Godzilla isn't quite monster enough to really entertain, says PEOPLE's movie critic

By PEOPLE Movie Critic Alynda Wheat
May 16, 2014 06:30 PM
Warner Bros.;Ron Phillips

Godzilla doesn’t make the most of its monsters, but Million Dollar Arm is a baseball crowd-pleaser says PEOPLE’s movie critic.

Here’s what to see and what to skip in theaters this weekend.


He may still stride the narrow world like a colossus, but Godzilla’s 60th anniversary update doesn’t give him much of anywhere to go. Bloated and often boring, the movie largely exists as an excuse to lay waste to a few cities – not an inherently bad thing for your big-budget summer action dollar – but then it cuts the monster fighting cruelly short. Isn’t behemoth-on-behemoth action the whole reason to buy a ticket?

Granted, everything starts well enough, with the crackly tension of an accident at a nuclear plant in Japan. Joe Brody (Bryan Cranston) is a respected scientist who notices suspicious seismic activity increasing near the plant. He warns the higher ups to shut ‘er down before things go, well, nuclear, but he’s too late. The day comes at enormous personal cost to the husband and father, as it transforms him from a leader in his field into a pariah, spouting conspiracy theories about a government cover-up, even years later.

You know Joe is a kook because even his own son, Ford (Aaron Taylor-Johnson), doesn’t want to deal with him anymore. To placate the old man (because really, how many times can you hear the same nonsense?), Ford goes with his father back to their ruined Japanese home, near the accident site. Naturally, they get arrested. Illogically, they’re taken directly into the plant itself, a site that supposedly houses the greatest secret the world has ever known, but apparently is open willy-nilly to random Americans stumbling around the Japanese Chernobyl.

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It’s then that something awakens at the plant. No, not Godzilla – he’s off in the ocean, waiting to bring the fight to somebody his own size. But it’s something monstery and spoilery, and it’s exciting, because it means Joe is right. He isn’t a kook! Our faith in him wasn’t misplaced! Oh, but it’s too bad that we got invested, because the movie sidelines our guy almost immediately, sticking us with the bland, blank Ford instead.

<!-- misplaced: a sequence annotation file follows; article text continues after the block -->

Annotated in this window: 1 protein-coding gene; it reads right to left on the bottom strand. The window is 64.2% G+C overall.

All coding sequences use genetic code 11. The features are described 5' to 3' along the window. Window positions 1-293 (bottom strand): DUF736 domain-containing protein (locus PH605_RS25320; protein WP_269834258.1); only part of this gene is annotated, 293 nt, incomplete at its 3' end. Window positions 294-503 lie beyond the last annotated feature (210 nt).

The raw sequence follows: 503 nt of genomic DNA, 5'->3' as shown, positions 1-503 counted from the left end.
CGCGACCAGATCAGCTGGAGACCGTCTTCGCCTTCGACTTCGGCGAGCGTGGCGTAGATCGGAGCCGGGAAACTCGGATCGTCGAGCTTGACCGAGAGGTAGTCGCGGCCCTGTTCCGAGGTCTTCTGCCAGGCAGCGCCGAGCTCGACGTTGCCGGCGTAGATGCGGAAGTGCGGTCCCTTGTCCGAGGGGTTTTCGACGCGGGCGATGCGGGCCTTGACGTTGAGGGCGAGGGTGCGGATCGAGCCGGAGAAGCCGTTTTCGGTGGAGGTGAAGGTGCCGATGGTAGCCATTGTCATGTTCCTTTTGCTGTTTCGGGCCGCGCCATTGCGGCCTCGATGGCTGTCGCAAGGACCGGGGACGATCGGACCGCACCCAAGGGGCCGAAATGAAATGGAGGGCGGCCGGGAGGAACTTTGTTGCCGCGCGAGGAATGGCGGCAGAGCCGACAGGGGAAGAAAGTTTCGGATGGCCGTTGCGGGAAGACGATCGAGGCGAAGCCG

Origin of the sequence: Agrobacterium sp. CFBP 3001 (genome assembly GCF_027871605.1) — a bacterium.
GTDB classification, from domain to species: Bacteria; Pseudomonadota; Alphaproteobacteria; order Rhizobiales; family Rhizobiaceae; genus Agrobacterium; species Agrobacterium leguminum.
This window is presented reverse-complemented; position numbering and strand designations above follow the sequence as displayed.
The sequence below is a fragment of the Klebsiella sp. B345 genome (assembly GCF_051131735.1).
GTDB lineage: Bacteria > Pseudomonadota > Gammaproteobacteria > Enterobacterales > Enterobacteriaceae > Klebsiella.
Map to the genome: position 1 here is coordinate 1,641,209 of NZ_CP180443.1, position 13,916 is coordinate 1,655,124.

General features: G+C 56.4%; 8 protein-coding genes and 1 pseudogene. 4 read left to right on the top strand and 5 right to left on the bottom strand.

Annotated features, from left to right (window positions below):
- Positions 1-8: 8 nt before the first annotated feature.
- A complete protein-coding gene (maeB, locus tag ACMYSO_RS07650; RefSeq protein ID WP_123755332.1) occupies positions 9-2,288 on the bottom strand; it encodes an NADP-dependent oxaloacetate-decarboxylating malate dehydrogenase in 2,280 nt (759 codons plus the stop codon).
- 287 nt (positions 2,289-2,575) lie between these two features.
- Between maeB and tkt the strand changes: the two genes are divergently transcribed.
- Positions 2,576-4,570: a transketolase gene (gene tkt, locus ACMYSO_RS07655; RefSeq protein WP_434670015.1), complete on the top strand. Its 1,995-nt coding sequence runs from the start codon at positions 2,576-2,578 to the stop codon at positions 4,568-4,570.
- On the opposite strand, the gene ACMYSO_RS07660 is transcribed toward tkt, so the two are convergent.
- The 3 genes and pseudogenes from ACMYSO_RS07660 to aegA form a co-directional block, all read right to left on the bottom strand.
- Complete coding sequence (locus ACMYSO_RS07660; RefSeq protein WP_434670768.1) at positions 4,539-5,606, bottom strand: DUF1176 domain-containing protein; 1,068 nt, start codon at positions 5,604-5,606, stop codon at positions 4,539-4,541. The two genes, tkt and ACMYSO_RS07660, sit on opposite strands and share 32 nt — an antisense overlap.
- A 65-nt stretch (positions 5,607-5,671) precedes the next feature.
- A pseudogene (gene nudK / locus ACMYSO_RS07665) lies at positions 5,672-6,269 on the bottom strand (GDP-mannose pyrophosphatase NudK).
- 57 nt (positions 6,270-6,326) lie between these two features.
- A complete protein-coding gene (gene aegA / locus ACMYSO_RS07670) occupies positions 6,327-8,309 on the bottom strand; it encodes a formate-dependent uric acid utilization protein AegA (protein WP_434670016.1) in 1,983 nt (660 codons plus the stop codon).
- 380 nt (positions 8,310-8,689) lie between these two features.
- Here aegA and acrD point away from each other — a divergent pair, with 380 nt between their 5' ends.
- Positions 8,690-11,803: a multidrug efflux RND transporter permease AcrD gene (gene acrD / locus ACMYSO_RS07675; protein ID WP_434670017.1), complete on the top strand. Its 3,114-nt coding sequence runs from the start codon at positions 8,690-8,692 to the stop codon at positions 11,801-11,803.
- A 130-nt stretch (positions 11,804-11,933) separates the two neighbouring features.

It’s then that director Gareth Edwards starts to play Candyland with Navy bomb tech Ford, moving him like a plastic doll from the Peppermint Forest, through the Gumdrop Mountains and into the Molasses Swamp, on a quest to get home to his wife, Elle (Elizabeth Olsen).

Meanwhile, the beast that awoke in Japan is also on the go, and so is Godzilla, following its signal and preparing for a showdown. But what should we tiny humans do while we wait? Kill the new beast and Godzilla? Nay, says Dr. Ichiro Serizawa (Ken Watanabe), a scientist who’s ostensibly in charge of all the world’s prehistoric menaces, and inherently knows that nature demands a monster battle. “Let them fight!”

Fight they shall, and you will love it. You will want more. You won’t get more. Just like the fantastically gifted Olsen won’t get to do much besides look worried. Just like the amiable Taylor-Johnson won’t register on screen, even when he’s doing something vaguely valiant. Just like playing an adorably irritating kids’ game isn’t the same as providing an audience with a plot.

Godzilla is a withholder. If you have a principled stance on the matter, you might consider withholding your ticket dollars. But we all know you want to see a fat dinosaur kaiju kick some enemy monster butt, no matter how lacking the rest of the movie.

Million Dollar Arm

Like boy bands and Doritos Locos Tacos, the fact that Million Dollar Arm is cynically engineered to bring joy to a mass audience doesn’t detract from its likeability.

The baseball comedy/drama stars Jon Hamm as J.B. Bernstein, a former sports super agent who’s now barely eking out an existence with his business partner, Ash (The Daily Show‘s Aasif Mandvi). They need a big idea and they need it fast, so here it is: They’ll go to India, find a phenomenally talented cricket bowler or two, and turn them into major-league baseball pitchers practically overnight. Oh, and they’ll film the search as a reality show. (At this point I need to inform you that the movie is based on a true story.)

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After an exhaustive search, J.B. and his scout, Ray (Alan Arkin), find a couple of promising kids, Rinku (Suraj Sharma) and Dinesh (Madhur Mittal). Only things don’t go quite so well in America, as the boys have trouble adjusting, while J.B. merely barks orders and treats them like commodities.

But you already know this, because the edge-free Arm is also bereft of surprises, telegraphing every twist in the game. The curiosity is that you won’t really mind. Sharma and Mittal are so likable and Hamm so darned Hammish that it works. Add in Lake Bell as J.B.’s tenant, a doctor named Brenda who serves as his conscience in her spare time, and the (mostly) family friendly film comes together nicely. It’s an easy pitch, so go ahead, take a swing.